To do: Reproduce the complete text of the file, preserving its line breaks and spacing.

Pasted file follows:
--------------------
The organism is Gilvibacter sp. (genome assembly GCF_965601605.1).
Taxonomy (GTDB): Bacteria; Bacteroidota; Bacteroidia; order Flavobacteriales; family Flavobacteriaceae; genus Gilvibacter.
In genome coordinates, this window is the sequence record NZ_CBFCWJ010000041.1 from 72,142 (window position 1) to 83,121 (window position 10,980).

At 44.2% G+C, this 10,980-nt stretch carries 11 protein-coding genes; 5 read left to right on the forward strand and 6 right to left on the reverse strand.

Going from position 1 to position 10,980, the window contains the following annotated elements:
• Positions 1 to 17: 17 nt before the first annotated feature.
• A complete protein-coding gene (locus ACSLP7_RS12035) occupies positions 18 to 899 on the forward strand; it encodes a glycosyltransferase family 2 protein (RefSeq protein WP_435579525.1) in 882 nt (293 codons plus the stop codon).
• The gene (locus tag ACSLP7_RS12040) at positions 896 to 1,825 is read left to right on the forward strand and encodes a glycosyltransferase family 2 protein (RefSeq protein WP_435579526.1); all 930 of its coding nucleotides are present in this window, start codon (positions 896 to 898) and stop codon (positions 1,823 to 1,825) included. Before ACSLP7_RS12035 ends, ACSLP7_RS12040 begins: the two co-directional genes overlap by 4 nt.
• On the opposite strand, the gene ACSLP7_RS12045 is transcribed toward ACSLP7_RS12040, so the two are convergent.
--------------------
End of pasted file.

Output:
The organism is Gilvibacter sp. (genome assembly GCF_965601605.1).
Taxonomy (GTDB): Bacteria; Bacteroidota; Bacteroidia; order Flavobacteriales; family Flavobacteriaceae; genus Gilvibacter.
In genome coordinates, this window is the sequence record NZ_CBFCWJ010000041.1 from 72,142 (window position 1) to 83,121 (window position 10,980).

At 44.2% G+C, this 10,980-nt stretch carries 11 protein-coding genes; 5 read left to right on the forward strand and 6 right to left on the reverse strand.

Going from position 1 to position 10,980, the window contains the following annotated elements:
• Positions 1 to 17: 17 nt before the first annotated feature.
• A complete protein-coding gene (locus ACSLP7_RS12035) occupies positions 18 to 899 on the forward strand; it encodes a glycosyltransferase family 2 protein (RefSeq protein WP_435579525.1) in 882 nt (293 codons plus the stop codon).
• The gene (locus tag ACSLP7_RS12040) at positions 896 to 1,825 is read left to right on the forward strand and encodes a glycosyltransferase family 2 protein (RefSeq protein WP_435579526.1); all 930 of its coding nucleotides are present in this window, start codon (positions 896 to 898) and stop codon (positions 1,823 to 1,825) included. Before ACSLP7_RS12035 ends, ACSLP7_RS12040 begins: the two co-directional genes overlap by 4 nt.
• On the opposite strand, the gene ACSLP7_RS12045 is transcribed toward ACSLP7_RS12040, so the two are convergent.